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Runtime inspection of XLM macros is now available in Microsoft Excel

Excel 4.0 (XLM) is an old macro language which Microsoft released for Excel back in 1992. Although it is a legacy language and most organizations have since migrated to Visual Basic for Applications (VBA), some continue to use XLM because of its functionalities and interoperability with the OS. Microsoft has noticed that due to its continued use, malicious actors have started to abuse XLM macros more frequently, which is why the company is now enabling runtime inspection of XLM code in Microsoft Excel.

Excel logo with green background

Microsoft's Antimalware Scan Interface (AMSI) was already integrated with VBA back in 2018 and has been very successful in exposing and stopping malware attacks dependent upon the particular technology. Naturally, malicious actors have recently shifted focus to relatively less secure technologies such as XLM to call Win32 APIs and run shell commands for their activities. As such, Microsoft is now enabling runtime inspection of XLM code in Office 365 applications such as Excel.

Multiple tools and antivirus solutions can utilize AMSI to request scans of data to detect potential threats. The Redmond tech giant uses it heavily with Microsoft Defender for Endpoint for threat detection in various applications such as Office VBA macros, JScript, VBScript, PowerShell, WMI, dynamically loaded .NET assemblies, and MSHTA/Jscript9.

Microsoft has noted that this new integration with XLM is essential, saying that:

Like VBA and many other scripting languages abused by malware, XLM code can be obfuscated relatively easily to conceal the real intent of the macro. For example, attackers can hide URLs or file names of executable files from static inspection through simple strings manipulations. Attackers also take advantage of the way macro code persists within the Excel document—while VBA macros are stored in a dedicated OLE stream (and hence can be easily located and extracted), XLM macros do not exist as a separate, well-defined entity. Rather, each XLM macro statement is a formula within a cell. Extracting a whole XLM macro can become a cumbersome task, requiring a cell-by-cell inspection of the whole document.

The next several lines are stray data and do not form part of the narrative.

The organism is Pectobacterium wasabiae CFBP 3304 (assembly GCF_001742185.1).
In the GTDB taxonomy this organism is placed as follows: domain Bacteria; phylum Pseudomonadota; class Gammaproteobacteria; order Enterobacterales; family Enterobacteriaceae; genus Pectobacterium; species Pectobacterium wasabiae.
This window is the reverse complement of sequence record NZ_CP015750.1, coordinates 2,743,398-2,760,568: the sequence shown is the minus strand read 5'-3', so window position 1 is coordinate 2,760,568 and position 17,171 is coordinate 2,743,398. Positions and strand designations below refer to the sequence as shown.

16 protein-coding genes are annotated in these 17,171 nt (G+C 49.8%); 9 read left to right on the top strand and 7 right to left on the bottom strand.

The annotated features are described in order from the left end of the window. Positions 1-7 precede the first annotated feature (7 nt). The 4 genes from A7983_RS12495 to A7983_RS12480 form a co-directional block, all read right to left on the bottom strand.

In addition, while formulas are typically executed downwards starting from the top, with XLM the macro content can be quite spread out, thanks to control flow statements like RUN, CALL, or GOTO, which allow the switching of execution flow from one column to another. This feature, together with obfuscation, has been abused by attackers to craft documents that could evade static analysis.

Multiple malicious groups have been named which are using XLM macros as an attack surface for their activities including Trickbot, Zloader, and Ursnif.

Runtime inspection of XLM in Microsoft is now available in AMSI, which means that it can be performed by any antivirus solution that is registered as an AMSI provider for a machine. Under default configurations, files that are from trusted locations or are trusted documents will not be scanned at runtime. The same also applies for files that are opened when the security settings are configured to enable all macros. The feature is enabled by default on the February Current Channel and Monthly Enterprise Channel for Microsoft 365 subscription users.

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